A. Introduction

Aiming to ensure expanded utility of existing mechanisms on addressing cases of human rights violation in Nigeria, a State Level Training on Environmental, Social and Human Rights Impact Assessment (ESHRIA) in Rivers State was organized by Publish What You Pay (PWYP) and facilitated by Foundation for the Conservation of the Earth (FOCONE) –with funding support of Cordaid International –on Wednesday, May 22, 2019 in Port Harcourt. The training was attended by 40 participants (comprising of 25 males and 15 females); the participants were largely members of oil impacted communities, representatives of community-based and non-governmental organizations (CBOs/NGOs).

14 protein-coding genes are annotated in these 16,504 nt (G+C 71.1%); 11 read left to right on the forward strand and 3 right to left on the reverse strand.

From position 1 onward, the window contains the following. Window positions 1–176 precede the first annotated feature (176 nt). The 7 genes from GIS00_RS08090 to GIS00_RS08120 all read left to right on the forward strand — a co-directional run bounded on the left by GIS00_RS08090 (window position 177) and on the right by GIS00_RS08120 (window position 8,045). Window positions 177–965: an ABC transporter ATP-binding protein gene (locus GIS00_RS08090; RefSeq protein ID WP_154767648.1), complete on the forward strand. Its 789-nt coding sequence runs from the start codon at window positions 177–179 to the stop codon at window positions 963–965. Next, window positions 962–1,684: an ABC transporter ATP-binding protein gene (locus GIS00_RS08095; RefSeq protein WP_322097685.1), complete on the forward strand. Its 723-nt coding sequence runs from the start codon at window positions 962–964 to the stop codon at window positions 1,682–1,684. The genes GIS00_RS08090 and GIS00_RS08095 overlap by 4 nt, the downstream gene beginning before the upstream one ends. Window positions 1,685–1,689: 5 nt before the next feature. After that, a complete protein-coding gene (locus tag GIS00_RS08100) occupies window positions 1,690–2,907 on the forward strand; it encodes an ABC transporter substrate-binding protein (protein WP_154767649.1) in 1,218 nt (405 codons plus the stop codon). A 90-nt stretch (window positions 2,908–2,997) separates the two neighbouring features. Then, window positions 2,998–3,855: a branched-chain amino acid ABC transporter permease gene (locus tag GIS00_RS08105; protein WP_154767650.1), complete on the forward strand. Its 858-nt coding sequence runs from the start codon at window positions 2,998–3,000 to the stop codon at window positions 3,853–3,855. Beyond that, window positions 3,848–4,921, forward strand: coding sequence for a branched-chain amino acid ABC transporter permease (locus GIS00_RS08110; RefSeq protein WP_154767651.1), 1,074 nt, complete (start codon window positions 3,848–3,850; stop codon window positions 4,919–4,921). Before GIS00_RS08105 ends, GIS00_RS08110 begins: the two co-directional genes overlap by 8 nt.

The training sought to: a) provide participants with knowledge and response passion on use of rights-protection instruments to ensure that corporate accountability and responsibility is maintained in accordance with provisions of the United Nations Guiding Principles on Business and Human Rights; b) ensure practical ways of putting into operation necessary accountability/responsibility procedures by integrating human and social rights into existing impact assessment processes through adoption of human rights-based approaches; and c) create broad participatory learning and knowledge exchange across citizens groups in Nigeria.